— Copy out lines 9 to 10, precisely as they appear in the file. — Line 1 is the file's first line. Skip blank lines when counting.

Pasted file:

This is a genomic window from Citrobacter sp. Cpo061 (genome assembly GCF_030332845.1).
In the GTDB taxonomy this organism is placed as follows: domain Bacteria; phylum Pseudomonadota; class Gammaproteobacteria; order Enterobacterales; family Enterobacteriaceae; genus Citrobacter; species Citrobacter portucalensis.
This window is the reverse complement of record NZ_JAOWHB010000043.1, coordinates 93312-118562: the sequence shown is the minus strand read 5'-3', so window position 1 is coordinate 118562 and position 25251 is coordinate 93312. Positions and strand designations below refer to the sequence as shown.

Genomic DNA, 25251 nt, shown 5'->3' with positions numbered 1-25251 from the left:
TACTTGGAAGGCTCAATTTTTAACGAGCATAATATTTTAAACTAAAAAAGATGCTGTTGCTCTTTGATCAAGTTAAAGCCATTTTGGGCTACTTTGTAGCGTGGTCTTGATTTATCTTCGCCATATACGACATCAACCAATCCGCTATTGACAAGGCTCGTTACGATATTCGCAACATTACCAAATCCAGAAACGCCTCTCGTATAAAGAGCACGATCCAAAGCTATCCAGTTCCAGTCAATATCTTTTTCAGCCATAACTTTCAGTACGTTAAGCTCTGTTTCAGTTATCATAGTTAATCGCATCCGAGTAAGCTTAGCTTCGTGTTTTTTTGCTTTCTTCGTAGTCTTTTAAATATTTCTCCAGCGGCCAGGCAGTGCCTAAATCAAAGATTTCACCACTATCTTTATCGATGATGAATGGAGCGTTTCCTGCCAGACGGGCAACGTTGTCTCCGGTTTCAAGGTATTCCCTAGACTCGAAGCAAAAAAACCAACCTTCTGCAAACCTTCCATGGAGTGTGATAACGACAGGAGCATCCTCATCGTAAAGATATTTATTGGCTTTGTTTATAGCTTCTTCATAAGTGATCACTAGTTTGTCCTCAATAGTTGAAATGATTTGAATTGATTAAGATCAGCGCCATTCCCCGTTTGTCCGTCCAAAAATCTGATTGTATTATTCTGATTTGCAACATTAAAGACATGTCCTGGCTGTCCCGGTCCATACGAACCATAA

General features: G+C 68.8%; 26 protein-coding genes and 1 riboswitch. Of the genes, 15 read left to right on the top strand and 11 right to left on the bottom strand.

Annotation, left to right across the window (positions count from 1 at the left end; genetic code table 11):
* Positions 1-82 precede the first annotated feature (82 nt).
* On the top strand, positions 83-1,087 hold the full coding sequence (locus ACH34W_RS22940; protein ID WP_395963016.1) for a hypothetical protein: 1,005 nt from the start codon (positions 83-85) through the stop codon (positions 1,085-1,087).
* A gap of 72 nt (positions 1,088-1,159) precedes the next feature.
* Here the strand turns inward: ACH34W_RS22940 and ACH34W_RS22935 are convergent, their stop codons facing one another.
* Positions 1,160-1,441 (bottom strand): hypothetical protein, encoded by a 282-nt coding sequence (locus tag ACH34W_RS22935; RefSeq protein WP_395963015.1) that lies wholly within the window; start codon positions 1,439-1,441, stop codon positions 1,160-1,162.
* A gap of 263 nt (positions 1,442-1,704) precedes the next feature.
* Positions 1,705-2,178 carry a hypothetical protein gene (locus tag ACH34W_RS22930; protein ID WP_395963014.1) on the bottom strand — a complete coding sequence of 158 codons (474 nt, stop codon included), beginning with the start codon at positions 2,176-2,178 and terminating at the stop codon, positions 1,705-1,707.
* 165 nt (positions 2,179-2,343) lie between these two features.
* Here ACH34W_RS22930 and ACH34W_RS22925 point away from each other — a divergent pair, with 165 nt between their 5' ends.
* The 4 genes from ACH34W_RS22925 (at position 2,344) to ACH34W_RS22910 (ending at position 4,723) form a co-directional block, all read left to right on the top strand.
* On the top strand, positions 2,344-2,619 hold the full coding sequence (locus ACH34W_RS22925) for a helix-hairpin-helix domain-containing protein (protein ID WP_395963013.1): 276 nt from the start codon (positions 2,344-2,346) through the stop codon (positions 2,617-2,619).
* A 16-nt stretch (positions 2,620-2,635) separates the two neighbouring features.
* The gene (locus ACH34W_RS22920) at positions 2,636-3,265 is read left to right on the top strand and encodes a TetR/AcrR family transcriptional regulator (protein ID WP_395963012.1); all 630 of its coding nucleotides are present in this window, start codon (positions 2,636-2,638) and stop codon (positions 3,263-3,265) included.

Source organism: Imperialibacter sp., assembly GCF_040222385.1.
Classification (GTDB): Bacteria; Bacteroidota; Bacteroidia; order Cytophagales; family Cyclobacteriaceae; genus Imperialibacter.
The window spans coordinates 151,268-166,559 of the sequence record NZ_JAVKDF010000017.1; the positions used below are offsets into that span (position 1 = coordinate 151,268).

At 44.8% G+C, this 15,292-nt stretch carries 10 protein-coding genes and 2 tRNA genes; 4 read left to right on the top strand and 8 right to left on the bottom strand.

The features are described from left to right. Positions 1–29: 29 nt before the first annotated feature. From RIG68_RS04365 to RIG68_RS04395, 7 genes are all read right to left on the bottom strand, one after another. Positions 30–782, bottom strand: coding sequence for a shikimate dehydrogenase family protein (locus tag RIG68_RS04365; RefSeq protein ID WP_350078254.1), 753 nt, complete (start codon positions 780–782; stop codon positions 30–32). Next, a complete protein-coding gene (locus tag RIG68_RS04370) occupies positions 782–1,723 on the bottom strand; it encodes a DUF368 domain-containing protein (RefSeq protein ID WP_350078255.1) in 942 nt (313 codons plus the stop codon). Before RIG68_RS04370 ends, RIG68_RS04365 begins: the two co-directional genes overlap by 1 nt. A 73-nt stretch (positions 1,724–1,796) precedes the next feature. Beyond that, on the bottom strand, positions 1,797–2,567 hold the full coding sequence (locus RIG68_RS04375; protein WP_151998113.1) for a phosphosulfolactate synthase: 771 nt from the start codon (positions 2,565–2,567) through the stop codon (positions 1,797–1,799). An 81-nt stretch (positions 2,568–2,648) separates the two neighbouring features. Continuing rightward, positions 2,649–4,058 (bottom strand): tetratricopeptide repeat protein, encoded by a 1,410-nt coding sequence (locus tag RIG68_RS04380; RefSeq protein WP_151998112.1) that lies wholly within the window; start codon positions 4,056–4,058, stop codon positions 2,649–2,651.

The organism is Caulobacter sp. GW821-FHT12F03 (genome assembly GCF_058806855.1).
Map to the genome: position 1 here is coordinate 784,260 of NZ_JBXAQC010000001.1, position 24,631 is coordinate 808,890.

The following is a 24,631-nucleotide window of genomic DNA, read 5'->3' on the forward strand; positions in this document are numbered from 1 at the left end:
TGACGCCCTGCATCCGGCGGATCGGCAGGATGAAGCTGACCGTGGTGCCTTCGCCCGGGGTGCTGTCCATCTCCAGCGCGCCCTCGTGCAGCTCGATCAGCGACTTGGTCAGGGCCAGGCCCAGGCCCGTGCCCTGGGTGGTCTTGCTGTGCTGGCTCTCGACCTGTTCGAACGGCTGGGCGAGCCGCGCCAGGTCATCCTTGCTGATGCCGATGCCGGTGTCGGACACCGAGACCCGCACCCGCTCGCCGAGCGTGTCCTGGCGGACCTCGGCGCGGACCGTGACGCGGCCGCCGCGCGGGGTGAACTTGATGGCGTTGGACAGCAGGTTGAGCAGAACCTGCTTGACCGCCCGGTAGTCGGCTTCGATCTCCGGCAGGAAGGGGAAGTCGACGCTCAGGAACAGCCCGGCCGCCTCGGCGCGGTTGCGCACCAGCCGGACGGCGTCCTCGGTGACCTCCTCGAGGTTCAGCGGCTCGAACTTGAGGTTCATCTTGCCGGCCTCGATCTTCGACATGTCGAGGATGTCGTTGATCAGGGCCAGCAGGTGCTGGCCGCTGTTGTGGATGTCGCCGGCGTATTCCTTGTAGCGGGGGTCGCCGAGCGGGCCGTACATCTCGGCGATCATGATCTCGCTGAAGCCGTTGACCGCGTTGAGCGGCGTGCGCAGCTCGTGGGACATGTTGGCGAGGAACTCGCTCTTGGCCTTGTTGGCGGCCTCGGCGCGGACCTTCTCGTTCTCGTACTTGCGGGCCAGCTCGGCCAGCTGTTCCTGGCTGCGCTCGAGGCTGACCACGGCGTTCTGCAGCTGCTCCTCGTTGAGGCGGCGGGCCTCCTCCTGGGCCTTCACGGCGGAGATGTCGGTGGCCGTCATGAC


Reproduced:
* On the top strand, positions 83-1,087 hold the full coding sequence (locus ACH34W_RS22940; protein ID WP_395963016.1) for a hypothetical protein: 1,005 nt from the start codon (positions 83-85) through the stop codon (positions 1,085-1,087).
* A gap of 72 nt (positions 1,088-1,159) precedes the next feature.